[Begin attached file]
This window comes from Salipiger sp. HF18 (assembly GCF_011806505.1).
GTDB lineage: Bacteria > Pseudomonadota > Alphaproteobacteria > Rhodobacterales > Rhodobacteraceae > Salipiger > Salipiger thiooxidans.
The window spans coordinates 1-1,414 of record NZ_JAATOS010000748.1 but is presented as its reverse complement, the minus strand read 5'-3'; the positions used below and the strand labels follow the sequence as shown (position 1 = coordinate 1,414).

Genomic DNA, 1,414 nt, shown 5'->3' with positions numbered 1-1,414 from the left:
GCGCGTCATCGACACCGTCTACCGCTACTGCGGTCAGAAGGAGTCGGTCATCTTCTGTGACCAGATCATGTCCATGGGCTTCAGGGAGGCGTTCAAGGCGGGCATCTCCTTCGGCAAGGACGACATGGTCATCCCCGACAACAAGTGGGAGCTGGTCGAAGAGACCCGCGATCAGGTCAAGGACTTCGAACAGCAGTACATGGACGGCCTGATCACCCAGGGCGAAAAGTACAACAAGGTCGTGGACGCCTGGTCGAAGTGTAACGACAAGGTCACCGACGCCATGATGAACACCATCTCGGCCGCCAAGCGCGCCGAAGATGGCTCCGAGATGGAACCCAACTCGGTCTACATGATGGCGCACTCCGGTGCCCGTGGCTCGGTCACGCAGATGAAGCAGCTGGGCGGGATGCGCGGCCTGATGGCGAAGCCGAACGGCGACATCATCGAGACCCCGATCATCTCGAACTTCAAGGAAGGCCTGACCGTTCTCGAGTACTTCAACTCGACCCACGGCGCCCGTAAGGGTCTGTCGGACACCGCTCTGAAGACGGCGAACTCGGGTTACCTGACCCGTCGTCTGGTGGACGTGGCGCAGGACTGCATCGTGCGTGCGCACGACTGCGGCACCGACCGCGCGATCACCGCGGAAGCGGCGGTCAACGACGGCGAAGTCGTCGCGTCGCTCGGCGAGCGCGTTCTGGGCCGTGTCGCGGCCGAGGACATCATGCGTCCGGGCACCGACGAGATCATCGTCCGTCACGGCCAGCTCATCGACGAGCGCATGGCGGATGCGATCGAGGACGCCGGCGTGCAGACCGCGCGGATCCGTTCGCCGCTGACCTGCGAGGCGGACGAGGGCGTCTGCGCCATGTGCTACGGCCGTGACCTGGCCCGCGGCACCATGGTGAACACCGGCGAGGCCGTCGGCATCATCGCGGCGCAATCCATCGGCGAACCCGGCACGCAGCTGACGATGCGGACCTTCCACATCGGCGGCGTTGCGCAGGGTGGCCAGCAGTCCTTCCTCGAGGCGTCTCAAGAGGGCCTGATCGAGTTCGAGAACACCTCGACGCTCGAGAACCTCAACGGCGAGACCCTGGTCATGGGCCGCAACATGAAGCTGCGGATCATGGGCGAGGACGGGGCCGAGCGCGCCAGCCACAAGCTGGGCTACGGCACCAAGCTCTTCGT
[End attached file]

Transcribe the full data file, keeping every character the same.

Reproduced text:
This window comes from Salipiger sp. HF18 (assembly GCF_011806505.1).
GTDB lineage: Bacteria > Pseudomonadota > Alphaproteobacteria > Rhodobacterales > Rhodobacteraceae > Salipiger > Salipiger thiooxidans.
The window spans coordinates 1-1,414 of record NZ_JAATOS010000748.1 but is presented as its reverse complement, the minus strand read 5'-3'; the positions used below and the strand labels follow the sequence as shown (position 1 = coordinate 1,414).

Genomic DNA, 1,414 nt, shown 5'->3' with positions numbered 1-1,414 from the left:
GCGCGTCATCGACACCGTCTACCGCTACTGCGGTCAGAAGGAGTCGGTCATCTTCTGTGACCAGATCATGTCCATGGGCTTCAGGGAGGCGTTCAAGGCGGGCATCTCCTTCGGCAAGGACGACATGGTCATCCCCGACAACAAGTGGGAGCTGGTCGAAGAGACCCGCGATCAGGTCAAGGACTTCGAACAGCAGTACATGGACGGCCTGATCACCCAGGGCGAAAAGTACAACAAGGTCGTGGACGCCTGGTCGAAGTGTAACGACAAGGTCACCGACGCCATGATGAACACCATCTCGGCCGCCAAGCGCGCCGAAGATGGCTCCGAGATGGAACCCAACTCGGTCTACATGATGGCGCACTCCGGTGCCCGTGGCTCGGTCACGCAGATGAAGCAGCTGGGCGGGATGCGCGGCCTGATGGCGAAGCCGAACGGCGACATCATCGAGACCCCGATCATCTCGAACTTCAAGGAAGGCCTGACCGTTCTCGAGTACTTCAACTCGACCCACGGCGCCCGTAAGGGTCTGTCGGACACCGCTCTGAAGACGGCGAACTCGGGTTACCTGACCCGTCGTCTGGTGGACGTGGCGCAGGACTGCATCGTGCGTGCGCACGACTGCGGCACCGACCGCGCGATCACCGCGGAAGCGGCGGTCAACGACGGCGAAGTCGTCGCGTCGCTCGGCGAGCGCGTTCTGGGCCGTGTCGCGGCCGAGGACATCATGCGTCCGGGCACCGACGAGATCATCGTCCGTCACGGCCAGCTCATCGACGAGCGCATGGCGGATGCGATCGAGGACGCCGGCGTGCAGACCGCGCGGATCCGTTCGCCGCTGACCTGCGAGGCGGACGAGGGCGTCTGCGCCATGTGCTACGGCCGTGACCTGGCCCGCGGCACCATGGTGAACACCGGCGAGGCCGTCGGCATCATCGCGGCGCAATCCATCGGCGAACCCGGCACGCAGCTGACGATGCGGACCTTCCACATCGGCGGCGTTGCGCAGGGTGGCCAGCAGTCCTTCCTCGAGGCGTCTCAAGAGGGCCTGATCGAGTTCGAGAACACCTCGACGCTCGAGAACCTCAACGGCGAGACCCTGGTCATGGGCCGCAACATGAAGCTGCGGATCATGGGCGAGGACGGGGCCGAGCGCGCCAGCCACAAGCTGGGCTACGGCACCAAGCTCTTCGT